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Copyright © 2002-2005 Andreas Parsch

Raytheon (General Dynamics) FIM-92 Stinger

The FIM-92 Stinger replaced the FIM-43 Redeye as the standard Western MANPADS (Man-Portable Air-Defense System), and is now very widely used in many countries of the world.

Development of the Stinger began in 1967 as a study for an improved FIM-43 Redeye, named Redeye II. The main improvement was to give the missile an all-aspect seeker capability. In 1971, the U.S. Army selected Redeye II for development as the future MANPADS, and assigned the designation FIM-92. In March 1972, the Redeye II was renamed as Stinger. Testing of guided XFIM-92A rounds began in November 1973, but was halted and restarted several times because of technical problems. By 1975, the most severe problems had been solved, and in July that year, the first shoulder launch of an XFIM-92A occurred. Finally, in April 1978, General Dynamics was awarded the first contract for mass production of the FIM-92A missile. Production Stinger missiles then replaced the old FIM-43 Redeye rounds on a one-to-one basis. IOC (Initial Operational Capability) was reached by the first Stinger units in 1981.

Photo: U.S. Army

The FIM-92A is fired by one man through a shoulder launcher. Once a target is located and identified as a threat, the operator has to activate the missile. This process takes about 6 seconds, and includes IR seeker cooling, gyro spin-up, and activation of the electronics. When the detector logic has locked on an IR source, a buzzer signal is sent to the operator, who may then pull the trigger. 1.7 seconds later, the FIM-92 missile is launched. After the Stinger has been ejected from the launcher by a very short duration boost motor, the forward control fins and fixed tailfins extend. After a short coasting period to take the missile to a safe distance from the operator, the two-stage (boost/sustain) solid-fueled main motor ignites. The initial boost phase accelerates the Stinger to Mach 2.2 within only 2 seconds, and top-speed at motor burnout can be as high as Mach 2.6 for certain trajactories. If no target is hit after about 17 (± 2) seconds, the missile self-destructs.

The Stinger has two major advantages over the older FIM-43 Redeye. The first is the second-generation cooled conical-scan IR seeker, which offers all-aspect detection and homing capability. Therefore, the Stinger can be used on approaching aircraft, before these had a chance to drop their short-range ordnance or begin ground-strafing. The second new feature of Stinger is its integrated AN/PPX-1 IFF system, which is an obvious advantage in a scenario where both friendly and enemy forces are operating aircraft. In flight, the missile's seeker head and guidance electronics can follow a target manoeuvering at more than 8g. In the immediate vicinity of the target, the guidance logic will be biased so that the missile homes on a particularly vulnerable part of the target (e.g. the cockpit of an aircraft, instead of the center of its IR signature, the jet exhaust). The 3 kg (6.6 lb) blast-fragmentation warhead is triggered by a proximity and time-delayed impact fuze. Minimum effective range is quoted as 200 m (660 ft).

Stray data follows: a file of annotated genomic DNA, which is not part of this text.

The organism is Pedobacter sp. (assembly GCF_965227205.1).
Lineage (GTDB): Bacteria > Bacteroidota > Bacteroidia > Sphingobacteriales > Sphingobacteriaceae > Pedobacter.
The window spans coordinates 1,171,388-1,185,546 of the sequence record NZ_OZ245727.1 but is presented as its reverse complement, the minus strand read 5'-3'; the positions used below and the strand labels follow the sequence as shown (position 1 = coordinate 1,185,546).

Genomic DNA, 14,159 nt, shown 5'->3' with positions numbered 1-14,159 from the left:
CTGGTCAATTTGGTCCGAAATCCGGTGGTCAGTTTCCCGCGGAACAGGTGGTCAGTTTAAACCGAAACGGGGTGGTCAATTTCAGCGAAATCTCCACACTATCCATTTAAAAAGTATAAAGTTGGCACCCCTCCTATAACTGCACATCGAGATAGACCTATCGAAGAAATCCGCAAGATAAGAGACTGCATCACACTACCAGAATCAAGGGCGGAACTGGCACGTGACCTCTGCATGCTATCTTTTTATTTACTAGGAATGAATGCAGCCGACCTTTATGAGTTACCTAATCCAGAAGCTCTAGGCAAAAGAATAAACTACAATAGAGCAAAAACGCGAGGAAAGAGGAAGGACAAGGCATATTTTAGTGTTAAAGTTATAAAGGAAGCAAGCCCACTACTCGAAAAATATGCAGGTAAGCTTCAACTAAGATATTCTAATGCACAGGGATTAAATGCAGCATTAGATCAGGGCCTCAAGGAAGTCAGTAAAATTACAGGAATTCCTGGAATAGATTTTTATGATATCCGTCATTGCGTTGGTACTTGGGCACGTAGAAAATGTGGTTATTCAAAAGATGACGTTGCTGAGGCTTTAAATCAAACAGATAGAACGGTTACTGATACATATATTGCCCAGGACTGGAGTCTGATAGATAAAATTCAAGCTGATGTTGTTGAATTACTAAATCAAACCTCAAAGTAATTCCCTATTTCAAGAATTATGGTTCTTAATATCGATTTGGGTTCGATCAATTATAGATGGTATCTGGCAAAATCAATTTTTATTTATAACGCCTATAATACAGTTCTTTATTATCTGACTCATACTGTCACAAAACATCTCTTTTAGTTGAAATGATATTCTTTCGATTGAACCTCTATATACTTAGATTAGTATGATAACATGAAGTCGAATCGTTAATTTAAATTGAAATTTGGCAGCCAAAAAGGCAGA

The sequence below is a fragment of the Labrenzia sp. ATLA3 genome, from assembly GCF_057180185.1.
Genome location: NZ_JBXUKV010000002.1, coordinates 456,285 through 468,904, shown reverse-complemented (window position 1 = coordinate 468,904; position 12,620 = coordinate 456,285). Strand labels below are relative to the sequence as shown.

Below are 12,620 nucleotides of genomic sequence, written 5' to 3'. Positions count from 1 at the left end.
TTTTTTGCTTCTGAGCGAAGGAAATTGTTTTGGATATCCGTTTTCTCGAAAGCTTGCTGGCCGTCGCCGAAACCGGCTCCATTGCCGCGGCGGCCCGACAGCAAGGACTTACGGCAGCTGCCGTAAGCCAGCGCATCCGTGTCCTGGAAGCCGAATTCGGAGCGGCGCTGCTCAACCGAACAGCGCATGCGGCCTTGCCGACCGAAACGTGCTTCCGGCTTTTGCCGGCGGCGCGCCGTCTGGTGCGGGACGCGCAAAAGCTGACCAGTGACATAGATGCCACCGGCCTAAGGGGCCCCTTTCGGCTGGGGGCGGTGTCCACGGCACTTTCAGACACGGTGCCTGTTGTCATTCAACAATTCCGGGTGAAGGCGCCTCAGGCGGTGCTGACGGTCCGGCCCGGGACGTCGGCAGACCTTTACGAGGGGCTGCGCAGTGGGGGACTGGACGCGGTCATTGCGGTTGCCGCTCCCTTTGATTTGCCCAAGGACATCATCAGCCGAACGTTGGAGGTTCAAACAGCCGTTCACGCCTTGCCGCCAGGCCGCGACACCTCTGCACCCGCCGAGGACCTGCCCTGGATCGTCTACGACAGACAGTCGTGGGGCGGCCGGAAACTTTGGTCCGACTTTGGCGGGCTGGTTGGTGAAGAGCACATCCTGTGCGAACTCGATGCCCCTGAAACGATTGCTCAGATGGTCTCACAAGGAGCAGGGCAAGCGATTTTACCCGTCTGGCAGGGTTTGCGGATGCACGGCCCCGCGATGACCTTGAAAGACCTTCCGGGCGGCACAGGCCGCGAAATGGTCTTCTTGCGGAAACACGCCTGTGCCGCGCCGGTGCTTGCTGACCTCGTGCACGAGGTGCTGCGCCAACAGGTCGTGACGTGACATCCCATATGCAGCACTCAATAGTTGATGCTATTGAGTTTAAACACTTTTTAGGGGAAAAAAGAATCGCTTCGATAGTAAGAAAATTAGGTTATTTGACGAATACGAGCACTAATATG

Photo: U.S. Army

In 1977, General Dynamics had begun full-scale development of a next-generation Stinger, designated XFIM-92B. This missile, also known as Stinger-POST (Passive Optical Seeker Technique), has a new microprocessor-controlled two-band (IR/UV) seeker head. The POST seeker uses rosette-pattern image scanning techniques, which, together with new UV option, allows it to distinguish more efficiently between the real target and IR decoys or background clutter. The FIM-92B was placed in limited production in 1983, alongside the continuing production of the FIM-92A Basic Stinger. FIM-92A/B production finally ended in 1987 after more than 16000 rounds.

In 1984, development of the FIM-92C Stinger-RMP (Reprogrammable Microprocessor) began. The RMP upgrade allows reprogramming the on-board microprocessors' software to counter the latest threats. Stinger production switched to the FIM-92C in September 1987, and the first production Stinger-RMP missiles were delivered to operational U.S. Army units in July 1989. The designation FIM-92D applies to upgraded FIM-92Cs with improved countermeasures. In September 2002, the designation FIM-92G was allocated to an upgraded FIM-92D, but no details on the upgrade are available.

Photo: Raytheon
FIM-92 and launcher

In April 1992, a contract was awarded to General Dynamics for the development of the FIM-92E, known as Stinger-RMP Block I. Later that year, GD's missile division was sold to Hughes, which therefore became prime contractor for the Stinger system. The FIM-92E is an improved FIM-92D, and adds a new roll sensor and improved software, which significantly enhances the missile's performance against low-signature targets and the latest countermeasures. The first production FIM-92E missiles were delivered in 1995. Many existing FIM-92 missiles will probably be upgraded to FIM-92E standard. The designation FIM-92F was allocated in 2001 to an upgraded FIM-92E, but specific details about the improvements are not available. The designation FIM-92H refers to FIM-92D missiles, which have been upgraded to RMP Block I standard.